Ronstadt recorded her Heart Like a Wheel album with producer Peter Asher in the summer of 1974 at the Sound Factory: "You're No Good" was a last-minute choice for recording, and while the song was Ronstadt's suggestion Asher recalls: "It was an odd coincidence. She’d been doing the song already, and it was always a favorite song of mine...the version I fell in love with [being by] the Swinging Blue Jeans".[4] The original backing track intended for Ronstadt's version of "You're No Good" was recorded July 1, 1974: according to Bob Warford, a guitarist in Ronstadt's touring band who played on the July 1 track: "They were trying to do an R&B version of the song, which was actually closer to the way we did it live than to the released version. We played it at a faster tempo live, which we did on that recording [ie. of July 1]."[4] Ronstadt vetoed the July 1 arrangement: she recalls: "It was just the wrong groove for me. I don’t think I knew how to phrase around [the players] certainly no fault of theirs. They were fantastic."[4]

The final recording of the Ronstadt version of "You're No Good" was made July 5, 1974: Ronstadt would recall: "Ed Black, who played six-string guitar and pedal steel, started to play a rhythm riff on his Les Paul. Kenny Edwards...the bass player...echoed the riff in octaves. Andrew Gold added a sparse drum track, giving me a basic track to sing over. We did a few takes, picked one we liked, and then Andrew, who always played guitars and keyboards went to work with Peter [Asher]and began to work up layers of guitar, piano and percussion tracks." Ronstadt recalls that during a playback after several hours of work Val Garay the engineer accidentally erased Andrew Gold's guitar solo from the track necessitating Asher and Gold's reconstructing that solo from scratch.[5]

In late August 1974 a string arrangement - by Gregory Rose - was added to the track at AIR Studios: according to the Classic Tracks article by Mick Hurwitz at "It ends with a strong, long held note, which Asher conceived, executed by Garay with a slow riding of the level on the string faders during the final mix."[4]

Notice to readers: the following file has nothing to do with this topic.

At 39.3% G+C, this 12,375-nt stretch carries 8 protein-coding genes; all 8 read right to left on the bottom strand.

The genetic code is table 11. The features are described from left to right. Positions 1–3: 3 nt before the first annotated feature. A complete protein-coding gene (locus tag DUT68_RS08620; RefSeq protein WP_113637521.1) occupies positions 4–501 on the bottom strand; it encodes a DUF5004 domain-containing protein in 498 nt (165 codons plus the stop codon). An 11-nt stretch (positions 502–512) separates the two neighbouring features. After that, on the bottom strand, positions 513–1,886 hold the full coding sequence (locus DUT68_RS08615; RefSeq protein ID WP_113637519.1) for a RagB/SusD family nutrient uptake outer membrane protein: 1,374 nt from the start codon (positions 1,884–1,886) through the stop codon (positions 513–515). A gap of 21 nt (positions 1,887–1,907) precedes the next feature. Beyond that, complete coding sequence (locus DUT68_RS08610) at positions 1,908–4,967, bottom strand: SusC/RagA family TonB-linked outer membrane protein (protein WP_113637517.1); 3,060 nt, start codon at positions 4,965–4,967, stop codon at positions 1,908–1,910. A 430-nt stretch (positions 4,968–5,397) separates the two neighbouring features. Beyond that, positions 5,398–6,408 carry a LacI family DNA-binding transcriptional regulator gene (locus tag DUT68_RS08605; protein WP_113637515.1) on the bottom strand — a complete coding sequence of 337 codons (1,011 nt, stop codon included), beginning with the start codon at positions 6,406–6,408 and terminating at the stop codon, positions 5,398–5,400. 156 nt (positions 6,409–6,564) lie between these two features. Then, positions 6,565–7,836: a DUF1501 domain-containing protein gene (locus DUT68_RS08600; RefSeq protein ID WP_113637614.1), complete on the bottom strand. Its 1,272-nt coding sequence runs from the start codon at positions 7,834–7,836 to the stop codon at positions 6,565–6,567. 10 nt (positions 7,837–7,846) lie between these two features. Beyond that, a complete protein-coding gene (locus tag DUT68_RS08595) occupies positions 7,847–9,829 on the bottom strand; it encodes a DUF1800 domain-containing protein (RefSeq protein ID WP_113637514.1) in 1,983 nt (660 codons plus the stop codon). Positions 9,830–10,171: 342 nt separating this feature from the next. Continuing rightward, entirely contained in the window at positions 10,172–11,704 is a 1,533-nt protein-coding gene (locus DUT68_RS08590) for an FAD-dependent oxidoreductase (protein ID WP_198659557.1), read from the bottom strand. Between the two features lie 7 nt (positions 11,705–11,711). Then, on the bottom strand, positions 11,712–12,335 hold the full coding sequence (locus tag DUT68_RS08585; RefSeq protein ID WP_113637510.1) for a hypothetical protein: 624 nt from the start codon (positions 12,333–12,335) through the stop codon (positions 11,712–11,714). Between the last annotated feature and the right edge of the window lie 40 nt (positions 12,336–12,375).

Capitol was unsure whether to release "You're No Good" or "When Will I Be Loved" as the lead single off Heart Like a Wheel, only deciding to release "You're No Good" a week after the album's release; the track ascended to number 1 on the Billboard Hot 100 dated February 15, 1975. ("When Will I Be Loved" would be issued as the follow-up single.)[6] The success of "You're No Good" set a precedent for Ronstadt's single releases which over the next five years would virtually all be remakes of classic rock and roll songs. (The B-side of "You're No Good", "I Can't Help It (If I'm Still in Love With You), was originally by Hank Williams, and was simultaneously a number 2 C&W hit for Ronstadt.) "You're No Good" was also a hit for Linda Ronstadt in Australia (number 15), the Netherlands (number 17), and New Zealand (number 24).

In a 1983 interview with the Los Angeles Times, Ronstadt expressed reservations about the recordings she'd made during her 1970s heyday, specifically citing "You're No Good": "I thought the production on 'You're No Good' was very good but [that] I didn't sing it very well. As a song it was just an afterthought. It's not the kind of song I got a lot of satisfaction out of singing."[7]

Preceded by
"Fire" by Ohio Players
Billboard Hot 100 number-one single (Linda Ronstadt version)
February 15, 1975 (one week)
Succeeded by
"Pick Up the Pieces" by The Average White Band

Other versions[edit]

Artists who have covered "You're No Good" include:


  1. ^ Whitburn, Joel (2004). Top R&B/Hip-Hop Singles: 1942-2004. Record Research. p. 193. 
  2. ^ "The Vee-Jay Story, Page 3". Retrieved 2014-03-18. 
  3. ^ Johnston, Sue (201). Things I Couldn't Tell My Mother (e-book ed.). New York: Random House. ISBN 9781409034698. 
  4. ^ a b c d "Classic Track: You're No Good". Retrieved 25 June 2015. 
  5. ^ Ronstadt, Linda (2013). Simple Dreams: a musical memoir (1st hardcover ed.). New York: Simon & Schuster. pp. 96–97. ISBN 978-1-4516-6872-8. 
  6. ^ New York Times 15 November 1974 p.32
  7. ^ Ronstadt Marching to a Different Drum The Deseret News 14 December 1993 p. 4-SO
  8. ^ Sarasota Herald Tribune 21 October 1985 p.94